Relaxing in the kitchen of his small apartment, Fei Ye recalled the screams of fellow Chinese prisoners.
“We all saw and heard the torture,” said Fei, 28, a writer and translator of Russian poetry who was active in the Democracy Movement in China.
Fei was arrested in 1983 for printing a banned literary journal called Lone Army. A Communist Party loyalist had spotted him editing the journal in a classroom in Harbin, a city in Heilongjiang, China’s northernmost province.
Fei’s jailers freed him two weeks later when he signed a confession damning his actions and praising party ideology.
Shortly thereafter, Fei met and married a Chinese-American who taught English in Beijing. When Fei applied for a passport to leave China, the police threatened to jail him again.
With the help of the American Embassy, Fei and his wife, Dorlie Fong, left the country in 1986. Today Fei lives in Berkeley, hoping his public speeches and poetry will bring attention to his cause.
Fei is among 100 or so exiled poets, fiction writers, journalists and critics who have fled China in recent years because of political persecution.
Nearly all left their families behind. Many live in anonymity, refusing to use their real names for fear the Chinese government will harass their loved ones.
Many of the writers left their homeland after the Tian An Men Square killings, seeking political asylum in the United States, Hong Kong, West Germany, France, Sweden, Australia and other friendly countries.
Many are members of Chinese Writers in Exile, a new group started by Fei that hopes to support writers in China who are jailed or face persecution.
“We are like the statues of horses buried in a tomb for 1,000 years,” said author Kong Jie Sheng, referring to the famed burial grounds in Shaanxi province where the first Chinese emperor was memorialized. “We want to speak out, to write, but we have been oppressed for so long.”
The tall, bespectacled Kong is a four-time winner of China’s National Award for his short stories and novels. He left Beijing for Hong Kong last July with the help of pro-democracy allies and then came to the United States.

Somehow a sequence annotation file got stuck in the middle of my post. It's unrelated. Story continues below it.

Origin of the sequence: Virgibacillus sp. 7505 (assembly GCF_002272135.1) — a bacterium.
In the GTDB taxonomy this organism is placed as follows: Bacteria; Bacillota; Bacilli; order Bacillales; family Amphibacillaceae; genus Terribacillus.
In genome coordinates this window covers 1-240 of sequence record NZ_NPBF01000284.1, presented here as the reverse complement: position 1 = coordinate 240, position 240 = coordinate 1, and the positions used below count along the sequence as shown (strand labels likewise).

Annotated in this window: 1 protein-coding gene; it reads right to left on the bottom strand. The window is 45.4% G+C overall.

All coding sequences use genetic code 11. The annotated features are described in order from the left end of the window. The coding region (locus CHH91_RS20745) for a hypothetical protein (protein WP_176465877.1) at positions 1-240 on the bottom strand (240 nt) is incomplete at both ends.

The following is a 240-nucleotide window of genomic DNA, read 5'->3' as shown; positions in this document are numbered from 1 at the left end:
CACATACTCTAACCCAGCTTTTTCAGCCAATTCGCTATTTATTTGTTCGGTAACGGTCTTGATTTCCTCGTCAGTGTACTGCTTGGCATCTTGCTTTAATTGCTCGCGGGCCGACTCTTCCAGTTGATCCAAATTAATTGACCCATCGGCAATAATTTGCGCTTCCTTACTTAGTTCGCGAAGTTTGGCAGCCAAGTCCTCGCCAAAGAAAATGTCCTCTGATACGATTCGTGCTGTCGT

Friends helped him settle in San Francisco’s Richmond District, a foggy, middle-class suburb known as New Chinatown.
“Since I went into exile,” Kong said through a translator, “I’ve lost my family, my friends, my beloved books, my culture. But I have found there are so many other Chinese writers overseas, just like me. We are determined to continue writing.”
With Tian An Men Square still vivid in the minds of Americans, literary interest in the exiled authors is soaring.
“Everyone is bending over backward to publish these writers,” said poet Lawrence Ferlinghetti. “The suffering and tragedy is there. The blood is real.”
Ferlinghetti plans to run several of Fei’s poems in the fall issue of City Lights Review. And Fei recently signed a contract with William Morrow & Co. to publish an anthology of Chinese dissidents’ writings.
In addition, two books of poems and short stories by Bei Dao, regarded as one of China’s best modern poets, were published this summer by New Directions Books. And fiction by Ai Bei will be released this fall by Gibbs Smith, a Salt Lake City publisher.
In mid-June, eight Chinese writers spoke in San Francisco at a literary conference sponsored by publishers Ann Getty and George Weidenfeld and their Wheatland Foundation. The splashy event, held at the ornate War Memorial building, drew 80 writers, representing every continent.
During the panel for Chinese authors, heads nodded in agreement when Ai declared, “We want to write for the world.”
Ai, 31, a former writer for the Chinese army, was touring America as a part of a U.S. Information Agency exchange program when the tanks at Tian An Men Square started rolling. After Ai angrily condemned her government’s action on Voice of America, her superiors cut her wages and ordered her to return to China. She refused, deciding to stay in the United States and write.
Ai’s new book, “Red Ivy, Green Earth Mother,” is praised by American writers Amy Tan and Orville Schell as the raw, uncensored, realistic fiction of a modern Chinese woman. In the forward, Tan likens Ai’s writing to that of Allen Ginsberg.
Despite her new-found freedom of speech, Ai is careful not to further anger the Chinese government during an interview in San Francisco. She may fly back to China on a visit. “My situation is very special,” she said, slowly choosing each word, each sentence. “I cannot talk about my family at all.”
American authors are rallying behind the Chinese exiles. In the Bay Area, Amy Tan, Angela Davis, Maxine Hong Kingston and Czeslaw Milosz have read at benefits for the writers’ group. Heavyweight advisers to the dissident writers include Kingston and two Nobel Prize recipients, Milosz and Joseph Brodsky.
Milosz, who lives in Berkeley, and Brodsky, now a New Yorker, endured persecution as young writers in their native Poland and Soviet Union, respectively.
“I am certainly sympathetic to the Chinese, having lived here as an exile for 30 years,” said Milosz, a professor of Slavic languages at UC Berkeley who fought communism in Warsaw after World War II.
Last month, Milosz returned to Poland for a lecture tour. He was inspired, he said, by a new movement to publish the works of dissident writers in Eastern Europe. “Writers in exile are being vindicated,” he said.
The Chinese, regrettably, are not as lucky, he said. To his Asian compatriots, Milosz lent a word of advice: “Patience.”